Nepal

Musk, sacred fire and ‘Three Cups of Tea’

(November 2nd, 2011)

To attempt to use a map in Kathmandu is not only completely useless, but also highly annoying. You never get on the right street; or at least, I don’t. So I get lost on my way to Thamel supermarket. I reach the bus stop where we arrived yesterday coming from the temple, and I realize I am far, far away, and have no idea which direction to take. Oh, yes, there is one. Going back on the same street I came. I take a riksha: a perfect moment for this one trip I wanted to take, anyway. It’s incredible how they manage to drive in this city. You have to picture cars, bicycles, motorbikes, richas and people going in all directions, all the time. Literally, all directions, all the time. And the horns!! You stop, and you’ve done the biggest mistake possible. It doesn’t matter a car passes you by at a ten centimeters distance, a bike comes from the front and wants to take the space between you and the car, a motorbike has turned the front wheel just an inch in the back of the car, so doesn’t bump into it, there are two women who leave hold of their hands so they take the right and left sides of the same bicycle who’s almost between your feet right now. You simply don’t stop. Nobody does.

Needless to say I am happy with my ride. I just need to buy one more thing before I stop at DHL. Simply picturesque! There is a very small office with a table, a chair and a computer in the back of a shop that sells wool caps; but I am invited upstairs.  A space that looks exactly like a living room: a big leather couch, an armchair, I think there was, a massive wooden desk, but a mechanic, rusted scale. I pack my gifts, I write the transport documents myself and I of course I argue: not because I have argued here as I haven’t argued ever in my life before about the prices, but because the guy gives me the cost one half a kilo up the scale. I will not forget these two shipments I’ve made here, as a customer this time.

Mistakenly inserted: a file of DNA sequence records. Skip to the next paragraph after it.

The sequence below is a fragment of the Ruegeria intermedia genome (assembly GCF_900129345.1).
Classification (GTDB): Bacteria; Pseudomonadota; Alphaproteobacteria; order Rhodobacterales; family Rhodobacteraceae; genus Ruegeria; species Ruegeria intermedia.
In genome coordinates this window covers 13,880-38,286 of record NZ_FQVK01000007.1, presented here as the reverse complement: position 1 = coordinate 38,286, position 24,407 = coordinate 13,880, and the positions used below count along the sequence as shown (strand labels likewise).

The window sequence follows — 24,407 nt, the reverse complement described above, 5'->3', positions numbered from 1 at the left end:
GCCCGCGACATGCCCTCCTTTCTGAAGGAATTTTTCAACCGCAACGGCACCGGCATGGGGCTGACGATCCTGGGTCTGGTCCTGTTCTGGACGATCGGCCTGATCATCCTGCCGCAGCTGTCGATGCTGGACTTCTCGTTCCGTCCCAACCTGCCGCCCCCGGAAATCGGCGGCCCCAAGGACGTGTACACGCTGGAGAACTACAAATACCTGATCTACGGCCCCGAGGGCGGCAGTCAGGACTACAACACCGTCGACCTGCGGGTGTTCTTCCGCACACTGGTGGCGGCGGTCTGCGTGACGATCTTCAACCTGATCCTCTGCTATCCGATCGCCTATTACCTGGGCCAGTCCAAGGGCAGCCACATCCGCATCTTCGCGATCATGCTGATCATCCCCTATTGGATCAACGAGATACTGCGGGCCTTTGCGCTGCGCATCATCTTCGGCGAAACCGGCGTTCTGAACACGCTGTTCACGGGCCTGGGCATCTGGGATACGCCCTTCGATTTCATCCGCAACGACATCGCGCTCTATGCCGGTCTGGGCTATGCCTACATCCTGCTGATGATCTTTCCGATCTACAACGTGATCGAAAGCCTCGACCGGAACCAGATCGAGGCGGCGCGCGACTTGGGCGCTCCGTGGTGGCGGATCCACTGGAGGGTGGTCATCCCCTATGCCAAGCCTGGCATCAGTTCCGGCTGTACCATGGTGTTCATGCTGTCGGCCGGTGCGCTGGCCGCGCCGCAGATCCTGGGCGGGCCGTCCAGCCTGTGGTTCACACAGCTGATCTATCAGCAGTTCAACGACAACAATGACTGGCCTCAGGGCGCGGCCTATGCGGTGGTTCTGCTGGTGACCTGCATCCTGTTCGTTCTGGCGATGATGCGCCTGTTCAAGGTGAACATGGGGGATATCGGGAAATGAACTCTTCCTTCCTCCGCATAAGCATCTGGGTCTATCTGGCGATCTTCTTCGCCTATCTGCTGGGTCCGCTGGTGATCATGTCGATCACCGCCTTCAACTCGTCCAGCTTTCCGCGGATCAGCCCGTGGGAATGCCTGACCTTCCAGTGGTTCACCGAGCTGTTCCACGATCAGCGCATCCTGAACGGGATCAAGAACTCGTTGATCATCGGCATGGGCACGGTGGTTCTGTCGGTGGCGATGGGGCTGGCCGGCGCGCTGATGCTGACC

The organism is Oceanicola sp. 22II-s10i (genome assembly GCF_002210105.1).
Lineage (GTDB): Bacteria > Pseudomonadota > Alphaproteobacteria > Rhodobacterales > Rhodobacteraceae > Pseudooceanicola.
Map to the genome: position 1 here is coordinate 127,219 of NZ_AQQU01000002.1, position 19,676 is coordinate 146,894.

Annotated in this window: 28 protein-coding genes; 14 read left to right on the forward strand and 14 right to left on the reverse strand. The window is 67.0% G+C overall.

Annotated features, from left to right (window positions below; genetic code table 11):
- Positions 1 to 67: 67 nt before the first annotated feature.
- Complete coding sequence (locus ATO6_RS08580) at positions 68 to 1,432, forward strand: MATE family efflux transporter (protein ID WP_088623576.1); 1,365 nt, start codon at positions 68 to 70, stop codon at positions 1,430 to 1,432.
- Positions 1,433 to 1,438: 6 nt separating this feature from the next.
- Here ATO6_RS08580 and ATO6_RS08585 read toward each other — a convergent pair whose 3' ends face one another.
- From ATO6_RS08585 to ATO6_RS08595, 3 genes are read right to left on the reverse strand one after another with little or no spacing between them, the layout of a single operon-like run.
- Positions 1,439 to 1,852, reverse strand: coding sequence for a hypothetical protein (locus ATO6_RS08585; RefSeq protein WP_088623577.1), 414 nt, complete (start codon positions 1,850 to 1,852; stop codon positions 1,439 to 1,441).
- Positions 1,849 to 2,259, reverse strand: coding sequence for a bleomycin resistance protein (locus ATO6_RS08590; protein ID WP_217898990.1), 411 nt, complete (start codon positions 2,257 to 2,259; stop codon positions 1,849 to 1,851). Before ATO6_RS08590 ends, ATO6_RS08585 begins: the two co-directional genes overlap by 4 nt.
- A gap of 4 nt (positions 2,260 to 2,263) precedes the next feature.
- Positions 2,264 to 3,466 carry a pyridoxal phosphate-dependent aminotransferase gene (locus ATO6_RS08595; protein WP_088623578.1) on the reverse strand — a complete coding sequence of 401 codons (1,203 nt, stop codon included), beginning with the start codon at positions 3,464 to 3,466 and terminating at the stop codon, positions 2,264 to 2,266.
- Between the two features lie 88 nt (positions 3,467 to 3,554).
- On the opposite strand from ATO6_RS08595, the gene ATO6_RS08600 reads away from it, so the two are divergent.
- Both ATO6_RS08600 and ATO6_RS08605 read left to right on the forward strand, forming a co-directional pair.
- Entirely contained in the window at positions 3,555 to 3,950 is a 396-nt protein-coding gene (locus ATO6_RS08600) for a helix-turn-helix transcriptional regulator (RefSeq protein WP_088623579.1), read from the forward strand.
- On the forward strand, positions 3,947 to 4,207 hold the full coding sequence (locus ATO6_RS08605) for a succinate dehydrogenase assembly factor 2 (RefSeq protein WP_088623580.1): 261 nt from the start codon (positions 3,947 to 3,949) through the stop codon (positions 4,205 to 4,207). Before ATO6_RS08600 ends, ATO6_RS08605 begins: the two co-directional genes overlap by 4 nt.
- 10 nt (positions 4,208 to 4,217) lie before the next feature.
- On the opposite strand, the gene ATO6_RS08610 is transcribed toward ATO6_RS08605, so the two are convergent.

Done, happy and so ready for the books store! Of course I only find it after a few turns back and forth and a few small talks with the riksha drivers who all want to give me a ride. I am sure I look lost, and I am a bit tired and anxious to reach the shelves. I can spend hours and hours in a book store, and the books are the only thing I never look in my pocket when I pay for. I LOVE being in a books store, This one is really good. You can find anything you can, and cannot imagine: fiction, autobiographies, history, poetry, philosophy, religion; Nepali and Indian writers you haven’t heard of, Elisabeth Gilbert with hers Eat, Pray Love and Committed , Stephen Covey with his The 7 Habits of Most Effective People, Dalai Lama, of course. Zen, meditation, Hinduism, Buddhism, Islam; Tagore and Nitsche, if you wish, and books for children. I buy only seven … but well, five are mines, one is for Pramila, one is for Dipika. They’re spread on my bed right now, on my table … I still have three more I took from Pramila’s library. I am here two months still, and I hope I can read them all.

The scented sticks and the refrigerator magnets for my uncle (ha, I found them!), are the last things I buy. I pay, I take my books and I already smell the coffee I am just about to have on the terrace of the Pilgrims’s restaurant. Hot strong black coffee, milk, hot rice pudding, two cigarettes, a terrace full of flowers and Nepali lunge music sounds, and a bag full of books. Delight.

I don’t care about the time, not yet. This week is still completely mine. Mine to get lost in the noisy streets, mine to absorb the brightest colors I have ever seen and let them change forever the way I dress, mine to sit in the backyard terraces of Kathmandu with a cup of coffee and a plate of Tibetan bread in the late mornings. Mine to remember, to write, to dream, to say thank you, to fall in love.

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About Madalina Serban

I love children. I love the sea. I love dancing. I love writing. And I love a man who makes me laugh.

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